Barmer: Indian and Pakistani officials have held a discussion over an outbreak of locusts, believed to be the worst since 1993, and possible joint action to tackle it.
The officials, including scientists, met on Wednesday at the border village of Munabao for more than four hours and deliberated on the issue of joint action to deal with the menace, according to Indian officials.
They said an alert has been issued in all districts adjacent to the Pakistan border and surveys are being conducted to tackle the situation.
After sightings of locusts in villages around Jaisalmer near the border with Pakistan late last month, the Jodhpur-headquartered Locust Warning Organisation (LWO) had started gearing up to tackle any major attack by the tropical grasshopper.
Locust attacks were reported in the region after a gap of 26 years, according to LWO officials.
“Locusts have been seen in Jaisalmer. These have come from Pakistan and may spread to places such as Barmer, Jaisalmer, Phalodi, Bikaner, and Suratgarh. We have used ‘malathion’ (a chemical pesticide) and are ready with all the required equipment to tackle the locusts. Our teams have reached all the circles,” LWO official Mahesh Chandra had told ANI here last month.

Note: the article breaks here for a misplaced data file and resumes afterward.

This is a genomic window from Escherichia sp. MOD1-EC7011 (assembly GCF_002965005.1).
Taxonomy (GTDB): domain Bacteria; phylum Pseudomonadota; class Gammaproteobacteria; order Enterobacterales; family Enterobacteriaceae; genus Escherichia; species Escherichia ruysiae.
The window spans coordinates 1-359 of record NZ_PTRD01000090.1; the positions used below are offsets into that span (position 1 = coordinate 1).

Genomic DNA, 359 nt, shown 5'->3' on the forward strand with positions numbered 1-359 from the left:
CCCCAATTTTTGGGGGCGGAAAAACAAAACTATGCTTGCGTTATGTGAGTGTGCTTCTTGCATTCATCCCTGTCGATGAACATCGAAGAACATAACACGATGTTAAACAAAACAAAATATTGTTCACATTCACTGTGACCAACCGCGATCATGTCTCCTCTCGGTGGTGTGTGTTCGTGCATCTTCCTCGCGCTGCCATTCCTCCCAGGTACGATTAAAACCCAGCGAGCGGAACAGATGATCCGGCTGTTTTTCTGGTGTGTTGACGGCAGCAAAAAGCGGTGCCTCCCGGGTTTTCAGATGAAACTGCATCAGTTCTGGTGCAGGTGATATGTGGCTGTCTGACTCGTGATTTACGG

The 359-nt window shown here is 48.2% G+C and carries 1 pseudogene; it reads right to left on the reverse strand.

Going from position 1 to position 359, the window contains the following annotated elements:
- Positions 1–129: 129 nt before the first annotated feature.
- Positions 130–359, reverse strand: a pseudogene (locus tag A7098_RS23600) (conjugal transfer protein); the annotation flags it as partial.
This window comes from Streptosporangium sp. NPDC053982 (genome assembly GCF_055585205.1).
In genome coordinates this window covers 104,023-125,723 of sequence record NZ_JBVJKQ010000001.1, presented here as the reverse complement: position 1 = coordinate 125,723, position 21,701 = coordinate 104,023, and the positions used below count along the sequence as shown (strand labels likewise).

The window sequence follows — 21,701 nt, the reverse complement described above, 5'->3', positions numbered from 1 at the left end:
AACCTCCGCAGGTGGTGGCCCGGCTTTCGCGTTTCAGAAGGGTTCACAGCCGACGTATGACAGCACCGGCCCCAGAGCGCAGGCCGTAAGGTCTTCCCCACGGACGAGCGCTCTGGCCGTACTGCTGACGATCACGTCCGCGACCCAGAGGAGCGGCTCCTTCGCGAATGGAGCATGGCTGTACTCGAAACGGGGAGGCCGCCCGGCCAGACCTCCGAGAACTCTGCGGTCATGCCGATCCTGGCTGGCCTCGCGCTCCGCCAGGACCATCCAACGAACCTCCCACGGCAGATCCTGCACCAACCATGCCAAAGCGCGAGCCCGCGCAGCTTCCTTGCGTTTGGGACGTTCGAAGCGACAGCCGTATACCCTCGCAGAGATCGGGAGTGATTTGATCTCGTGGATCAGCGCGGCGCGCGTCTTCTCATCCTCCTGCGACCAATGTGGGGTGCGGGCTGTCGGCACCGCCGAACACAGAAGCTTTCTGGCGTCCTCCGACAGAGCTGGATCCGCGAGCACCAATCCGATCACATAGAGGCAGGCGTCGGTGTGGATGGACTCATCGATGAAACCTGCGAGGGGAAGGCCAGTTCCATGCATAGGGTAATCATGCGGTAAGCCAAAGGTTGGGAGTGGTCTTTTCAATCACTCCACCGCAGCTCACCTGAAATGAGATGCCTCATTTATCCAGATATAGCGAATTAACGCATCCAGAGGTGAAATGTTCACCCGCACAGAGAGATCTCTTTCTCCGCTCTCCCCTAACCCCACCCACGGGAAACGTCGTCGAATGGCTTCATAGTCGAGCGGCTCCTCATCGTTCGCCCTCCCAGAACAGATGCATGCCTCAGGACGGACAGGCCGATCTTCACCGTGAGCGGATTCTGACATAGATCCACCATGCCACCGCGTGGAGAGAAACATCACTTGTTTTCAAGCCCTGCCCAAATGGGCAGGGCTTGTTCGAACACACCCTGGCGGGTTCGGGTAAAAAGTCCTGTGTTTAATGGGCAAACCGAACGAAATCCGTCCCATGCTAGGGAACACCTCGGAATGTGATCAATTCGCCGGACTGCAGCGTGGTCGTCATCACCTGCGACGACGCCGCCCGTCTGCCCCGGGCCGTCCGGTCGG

Chandra had said that locusts are generally seen during the months of June and July as the insects are active from summer to the rainy season.
The last major locust outbreak was reported in Rajasthan in 1993.
According to the UN Food and Agriculture Organisation, “The longer-term outlook suggests that there is a moderate risk of a few swarms migrating after mid-June from the spring breeding areas to the summer breeding areas along both sides of the Indo-Pakistan border.”
The FAO had raised alarm over the locust outbreak in northeast Africa and Saudi Arabia in February, saying that heavy rains and cyclones boosted locust breeding since October last.
It had said in May that breeding had intensified in Iran and Saudi Arabia, and occurred on a smaller scale in southwest Pakistan.
In its update posted yesterday, the FAO said, “In India, ground control operations are in progress against first to third instar hoppers and groups in Jaisalmer district of Rajasthan.”
It said teams treated 1,707 ha between June 1 and 15. “More hatching and the formation of hopper groups are expected in the coming weeks in Rajasthan, which may be supplemented by groups of adults and perhaps a few small swarms arriving from spring breeding areas,” it added.
Adult locust swarms can fly up to 150 km in a day with the wind and adult insects can consume roughly their own weight in fresh food per day. A very small swarm eats as much in one day as about 35,000 people, posing a devastating threat to crops and food security.